Tochterman over to Overbrook

Vet named exec veep of new TV arm

Former Carsey-Werner exec David Tochterman has been named executive vice president of Overbrook Entertainment, the company run by actor Will Smith and James Lassiter, which has just formed a TV division.

Tochterman will be in charge of all TV development and production for the company, which is financed by Universal. Overbrook currently has an overall deal in movies and TV with Universal, but U is currently without a domestic TV production operation.

What that means is Overbrook is free to pursue alliances with other studios or networks, but if Universal restarts its TV division, which is being discussed, Overbrook might produce projects with Universal.

Tochterman spent six years at Carsey-Werner, working most recently as senior vice president of creative affairs, a post in charge of hiring writers and talent. Before that he was vice president of talent and development.

During his tenure at the indie powerhouse, he helped develop shows such as “3rd Rock From the Sun,” “Cybill,” “Cosby” and “Grace Under Fire,” which he also executive produced for two seasons.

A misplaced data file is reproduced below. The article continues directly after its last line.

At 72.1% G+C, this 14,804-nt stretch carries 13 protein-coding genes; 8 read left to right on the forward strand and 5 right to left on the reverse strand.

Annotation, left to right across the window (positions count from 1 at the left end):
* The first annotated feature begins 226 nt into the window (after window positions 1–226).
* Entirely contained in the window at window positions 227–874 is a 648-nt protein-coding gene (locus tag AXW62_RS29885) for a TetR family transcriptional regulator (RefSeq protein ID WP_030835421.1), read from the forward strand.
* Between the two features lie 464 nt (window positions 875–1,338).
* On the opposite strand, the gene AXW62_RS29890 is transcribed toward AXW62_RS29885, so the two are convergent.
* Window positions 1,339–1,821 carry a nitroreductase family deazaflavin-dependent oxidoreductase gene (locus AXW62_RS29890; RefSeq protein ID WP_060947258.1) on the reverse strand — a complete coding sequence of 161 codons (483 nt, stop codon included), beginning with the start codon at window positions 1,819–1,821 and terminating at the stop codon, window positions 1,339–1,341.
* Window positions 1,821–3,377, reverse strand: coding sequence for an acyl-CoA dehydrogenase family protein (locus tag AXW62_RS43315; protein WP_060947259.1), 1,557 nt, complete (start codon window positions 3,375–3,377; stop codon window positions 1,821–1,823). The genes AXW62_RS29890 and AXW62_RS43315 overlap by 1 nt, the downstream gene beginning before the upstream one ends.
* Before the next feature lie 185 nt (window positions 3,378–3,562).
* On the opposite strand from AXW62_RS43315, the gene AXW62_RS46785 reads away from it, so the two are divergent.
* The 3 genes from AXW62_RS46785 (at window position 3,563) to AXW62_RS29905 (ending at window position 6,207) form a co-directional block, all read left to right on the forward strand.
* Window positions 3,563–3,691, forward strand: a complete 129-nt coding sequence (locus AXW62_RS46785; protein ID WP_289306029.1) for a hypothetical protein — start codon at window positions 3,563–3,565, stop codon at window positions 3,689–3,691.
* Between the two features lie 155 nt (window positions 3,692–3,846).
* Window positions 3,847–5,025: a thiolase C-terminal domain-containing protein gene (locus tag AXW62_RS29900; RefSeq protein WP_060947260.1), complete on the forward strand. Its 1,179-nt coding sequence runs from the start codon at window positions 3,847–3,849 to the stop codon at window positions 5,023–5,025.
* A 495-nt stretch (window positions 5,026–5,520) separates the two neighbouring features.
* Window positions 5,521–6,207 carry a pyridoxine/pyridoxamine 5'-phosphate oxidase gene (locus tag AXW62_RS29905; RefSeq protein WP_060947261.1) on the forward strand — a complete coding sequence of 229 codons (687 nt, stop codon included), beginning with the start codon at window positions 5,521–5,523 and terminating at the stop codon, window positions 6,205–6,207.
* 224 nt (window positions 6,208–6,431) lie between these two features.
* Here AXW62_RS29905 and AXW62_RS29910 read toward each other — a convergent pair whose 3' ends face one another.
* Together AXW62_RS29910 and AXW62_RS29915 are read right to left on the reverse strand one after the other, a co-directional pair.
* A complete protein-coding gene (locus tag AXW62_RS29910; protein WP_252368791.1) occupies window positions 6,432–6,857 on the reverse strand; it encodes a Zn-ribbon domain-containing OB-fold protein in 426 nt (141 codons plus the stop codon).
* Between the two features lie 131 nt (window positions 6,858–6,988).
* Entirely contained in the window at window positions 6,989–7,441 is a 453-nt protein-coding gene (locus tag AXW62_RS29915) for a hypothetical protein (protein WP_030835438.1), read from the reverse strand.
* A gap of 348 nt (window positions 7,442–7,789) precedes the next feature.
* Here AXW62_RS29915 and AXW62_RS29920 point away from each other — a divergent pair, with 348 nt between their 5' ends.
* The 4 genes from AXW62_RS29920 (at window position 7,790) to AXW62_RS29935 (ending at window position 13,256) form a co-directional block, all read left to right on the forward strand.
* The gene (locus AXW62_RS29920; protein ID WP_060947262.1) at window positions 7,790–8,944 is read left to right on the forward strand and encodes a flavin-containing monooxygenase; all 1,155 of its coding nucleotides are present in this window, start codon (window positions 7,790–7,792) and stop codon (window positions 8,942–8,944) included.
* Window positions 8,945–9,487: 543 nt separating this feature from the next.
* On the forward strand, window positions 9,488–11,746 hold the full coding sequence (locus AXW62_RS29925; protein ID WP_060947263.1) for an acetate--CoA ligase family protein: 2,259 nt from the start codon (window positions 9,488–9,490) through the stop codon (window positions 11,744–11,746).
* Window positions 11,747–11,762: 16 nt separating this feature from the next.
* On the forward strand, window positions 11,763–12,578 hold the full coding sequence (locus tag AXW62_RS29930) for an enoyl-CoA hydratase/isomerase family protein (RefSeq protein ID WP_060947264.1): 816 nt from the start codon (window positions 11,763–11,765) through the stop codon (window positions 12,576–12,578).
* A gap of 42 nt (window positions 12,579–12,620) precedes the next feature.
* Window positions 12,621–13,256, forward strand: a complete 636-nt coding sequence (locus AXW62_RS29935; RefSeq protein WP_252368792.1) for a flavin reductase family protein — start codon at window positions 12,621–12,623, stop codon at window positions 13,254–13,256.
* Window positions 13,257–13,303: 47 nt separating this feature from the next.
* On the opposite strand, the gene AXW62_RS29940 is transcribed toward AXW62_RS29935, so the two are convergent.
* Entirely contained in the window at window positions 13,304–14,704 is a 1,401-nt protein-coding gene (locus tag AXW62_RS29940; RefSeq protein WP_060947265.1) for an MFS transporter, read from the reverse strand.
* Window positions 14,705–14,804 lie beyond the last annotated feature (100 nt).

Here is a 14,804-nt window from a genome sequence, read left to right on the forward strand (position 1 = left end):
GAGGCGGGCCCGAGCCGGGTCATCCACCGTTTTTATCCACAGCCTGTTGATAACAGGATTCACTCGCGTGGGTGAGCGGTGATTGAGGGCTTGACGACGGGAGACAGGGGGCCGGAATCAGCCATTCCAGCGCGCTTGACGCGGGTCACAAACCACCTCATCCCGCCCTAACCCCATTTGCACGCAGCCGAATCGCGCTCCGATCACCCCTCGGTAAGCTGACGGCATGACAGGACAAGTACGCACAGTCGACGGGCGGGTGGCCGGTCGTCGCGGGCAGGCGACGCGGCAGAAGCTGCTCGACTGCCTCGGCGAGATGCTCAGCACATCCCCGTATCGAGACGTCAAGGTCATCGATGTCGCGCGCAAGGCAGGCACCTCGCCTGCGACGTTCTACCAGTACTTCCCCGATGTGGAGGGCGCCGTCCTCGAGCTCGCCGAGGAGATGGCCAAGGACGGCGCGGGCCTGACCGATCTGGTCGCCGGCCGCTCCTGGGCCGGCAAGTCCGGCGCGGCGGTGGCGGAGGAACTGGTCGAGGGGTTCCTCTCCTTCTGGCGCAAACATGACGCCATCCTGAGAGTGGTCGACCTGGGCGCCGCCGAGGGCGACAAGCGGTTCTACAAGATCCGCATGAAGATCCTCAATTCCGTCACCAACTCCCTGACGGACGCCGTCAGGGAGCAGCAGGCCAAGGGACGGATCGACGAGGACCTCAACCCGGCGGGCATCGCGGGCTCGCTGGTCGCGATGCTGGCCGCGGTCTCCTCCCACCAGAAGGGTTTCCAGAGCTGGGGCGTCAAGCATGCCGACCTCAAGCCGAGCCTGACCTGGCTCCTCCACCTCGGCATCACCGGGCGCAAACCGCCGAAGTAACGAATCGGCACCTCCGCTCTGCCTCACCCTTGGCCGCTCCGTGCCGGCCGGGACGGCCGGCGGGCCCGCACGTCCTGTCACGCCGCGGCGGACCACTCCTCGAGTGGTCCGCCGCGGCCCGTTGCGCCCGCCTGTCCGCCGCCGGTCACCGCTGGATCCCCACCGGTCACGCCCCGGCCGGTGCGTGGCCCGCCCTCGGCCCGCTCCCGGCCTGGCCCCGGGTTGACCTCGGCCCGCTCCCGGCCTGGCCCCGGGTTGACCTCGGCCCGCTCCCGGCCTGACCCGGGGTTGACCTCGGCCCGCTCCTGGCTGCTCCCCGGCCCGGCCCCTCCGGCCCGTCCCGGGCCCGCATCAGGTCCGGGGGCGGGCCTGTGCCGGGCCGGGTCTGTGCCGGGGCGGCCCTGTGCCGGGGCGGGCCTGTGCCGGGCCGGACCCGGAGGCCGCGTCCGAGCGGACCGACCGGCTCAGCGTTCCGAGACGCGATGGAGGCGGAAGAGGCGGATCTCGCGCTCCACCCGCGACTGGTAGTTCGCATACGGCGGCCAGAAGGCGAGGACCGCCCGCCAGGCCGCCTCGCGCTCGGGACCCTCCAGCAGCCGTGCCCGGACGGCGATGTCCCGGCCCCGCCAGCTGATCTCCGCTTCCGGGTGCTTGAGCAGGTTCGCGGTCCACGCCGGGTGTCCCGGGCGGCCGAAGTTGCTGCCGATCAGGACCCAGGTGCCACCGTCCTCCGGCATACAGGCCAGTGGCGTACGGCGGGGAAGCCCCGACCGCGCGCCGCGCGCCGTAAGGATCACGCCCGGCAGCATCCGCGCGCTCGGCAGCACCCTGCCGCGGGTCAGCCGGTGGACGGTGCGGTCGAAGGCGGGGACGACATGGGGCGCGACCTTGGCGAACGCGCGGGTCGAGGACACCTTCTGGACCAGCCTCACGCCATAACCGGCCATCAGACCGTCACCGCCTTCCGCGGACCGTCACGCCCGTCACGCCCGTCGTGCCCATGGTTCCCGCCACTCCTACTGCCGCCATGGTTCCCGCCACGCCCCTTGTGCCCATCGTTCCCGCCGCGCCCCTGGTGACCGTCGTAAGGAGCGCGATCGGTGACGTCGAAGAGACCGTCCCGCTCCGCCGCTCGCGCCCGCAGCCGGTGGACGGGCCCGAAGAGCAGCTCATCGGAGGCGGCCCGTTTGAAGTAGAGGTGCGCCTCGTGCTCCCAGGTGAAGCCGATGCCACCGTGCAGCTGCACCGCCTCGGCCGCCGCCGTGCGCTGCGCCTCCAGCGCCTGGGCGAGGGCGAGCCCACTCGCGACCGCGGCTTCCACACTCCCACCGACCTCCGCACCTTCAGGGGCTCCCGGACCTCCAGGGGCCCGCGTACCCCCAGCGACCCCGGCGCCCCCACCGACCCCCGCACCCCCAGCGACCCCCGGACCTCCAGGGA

“I learned a lot from the best producers in TV,” Tochterman said. “Overbrook was seeking someone entrepreneurial to build a TV company, and I’ve always wanted to find a home and grow it.”

Prior to joining Carsey-Werner, Tochterman directed and/or produced 25 plays on and off Broadway.

“Will and I are excited to have David join Overbrook,” Lassiter said in a statement. “His vision and passion are consistent with our goals for the company.”

Tochterman said the company would be “project- and talent-driven rather than volume-driven,” and that “passion” would be the top priority. The company will work with all six broadcast networks as well as cable outlets, developing comedy and drama.

With broadcast networks producing more shows inhouse and demanding ownership stakes, it seems like a tough time for a new company to break in, but Tochterman says the opposite is true.

“There’s a lot of opportunity to develop distinctive programming,” he said. “If you look around the fall schedule and the shows picked up at Imagine and Greenblatt-Janollari and Mandalay, it’s clear it’s a great time to be an indie producer. There are opportunities for projects developed outside the studio system.”

Smith, who starred in the TV comedy “The Fresh Prince of Bel Air,” will be very involved in the company’s TV business, Tochterman added. “He came up through the ranks of a hit TV series,” Tochterman said. “He knows as much as anybody.”

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